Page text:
(Host) Governor Jim Douglas wants state government – and its taxpayers – to spend less money to heat and light state buildings. So on Wednesday Douglas announced a new partnership that will reduce energy costs for state offices.
VPR’s John Dillon reports:
(Dillon) The governor recognized the work of Efficiency Vermont, a Burlington company that runs energy conservation programs around the state. Douglas says the state will work with Efficiency Vermont to reduce energy costs for state buildings. The first two projects will be his Statehouse office and his main office nearby.
(Douglas) “I believe that state government should show leadership on the issue of energy efficiency and this leadership will begin in my office.”
(Dillon) Efficiency Vermont was created in 1999 after the Public Service Board called for one statewide utility to run energy efficiency programs. Unlike a conventional utility, Efficiency Vermont doesn’t sell kilowatts. Instead, it provides services that allow customers to use less electricity.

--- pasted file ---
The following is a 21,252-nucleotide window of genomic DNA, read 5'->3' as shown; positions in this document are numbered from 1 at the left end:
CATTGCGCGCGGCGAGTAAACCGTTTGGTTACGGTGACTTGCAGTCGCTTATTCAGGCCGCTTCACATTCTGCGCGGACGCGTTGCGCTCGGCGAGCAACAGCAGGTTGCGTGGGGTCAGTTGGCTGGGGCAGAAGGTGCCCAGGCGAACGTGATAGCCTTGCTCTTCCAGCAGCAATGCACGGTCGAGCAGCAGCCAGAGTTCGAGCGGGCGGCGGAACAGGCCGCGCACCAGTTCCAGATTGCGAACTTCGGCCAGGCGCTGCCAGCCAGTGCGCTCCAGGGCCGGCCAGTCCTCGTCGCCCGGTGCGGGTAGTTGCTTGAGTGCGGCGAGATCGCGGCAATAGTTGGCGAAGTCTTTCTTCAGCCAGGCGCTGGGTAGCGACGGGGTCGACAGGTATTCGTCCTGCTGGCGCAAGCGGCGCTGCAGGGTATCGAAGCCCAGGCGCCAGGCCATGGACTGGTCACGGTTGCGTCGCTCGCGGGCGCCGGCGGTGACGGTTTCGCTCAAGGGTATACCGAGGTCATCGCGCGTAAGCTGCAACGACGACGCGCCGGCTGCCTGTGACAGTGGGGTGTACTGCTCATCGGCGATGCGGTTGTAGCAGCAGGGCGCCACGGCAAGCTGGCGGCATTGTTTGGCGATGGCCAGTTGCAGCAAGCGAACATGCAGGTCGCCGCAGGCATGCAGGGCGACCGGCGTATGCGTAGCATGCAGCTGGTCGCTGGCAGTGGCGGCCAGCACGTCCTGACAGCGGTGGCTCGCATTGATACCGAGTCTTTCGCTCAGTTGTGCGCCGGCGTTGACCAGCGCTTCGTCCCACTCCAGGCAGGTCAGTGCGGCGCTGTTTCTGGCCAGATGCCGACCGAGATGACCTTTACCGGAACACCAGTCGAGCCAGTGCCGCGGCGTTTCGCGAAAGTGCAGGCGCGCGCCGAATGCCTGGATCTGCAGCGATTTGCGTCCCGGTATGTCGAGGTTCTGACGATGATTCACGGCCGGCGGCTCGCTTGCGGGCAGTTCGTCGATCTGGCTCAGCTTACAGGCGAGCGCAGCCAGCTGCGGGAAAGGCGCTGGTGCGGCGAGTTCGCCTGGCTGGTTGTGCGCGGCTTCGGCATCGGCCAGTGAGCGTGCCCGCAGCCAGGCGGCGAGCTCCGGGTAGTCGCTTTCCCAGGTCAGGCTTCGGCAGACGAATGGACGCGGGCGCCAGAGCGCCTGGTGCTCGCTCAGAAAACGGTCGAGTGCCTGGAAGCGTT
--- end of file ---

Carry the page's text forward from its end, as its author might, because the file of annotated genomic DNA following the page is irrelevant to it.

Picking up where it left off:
Public Service Board Chairman Michael Dworkin says Efficiency Vermont helps reduce the electricity bills of all Vermonters.
(Dworkin) “Every kilowatt hour that Vermonters buy from Efficiency Vermont for less than three cents, means that a Vermont utility does not have to pay five to 15 cents to bring power to Vermonters from gas and oil fired power plants from southern New England. So for each of the millions of dollars that we invest in efficiency it means not just a cleaner world, but it also saves several million dollars that our utilities don’t have to pay down country.”
(Dillon) Efficiency Vermont is funded by a surcharge on electricity bills. Earlier this year, Governor Douglas opposed an increase in the company’s budget because he says that would raise rates for business. However, Douglas says he remains committed to efficiency programs.
(Douglas) “I made it very clear throughout the course of that discussion that I support the fine work that Efficiency Vermont is doing. It’s just a question of how hard we hit the ratepayers in order to support it.”
(Dillon) Efficiency Vermont was recently nominated for a prestigious award from Harvard University’s Kennedy School of Government. The Burlington company was selected as one of 15 finalists out of 1,200 nominees.
For Vermont Public Radio, I’m John Dillon in Montpelier.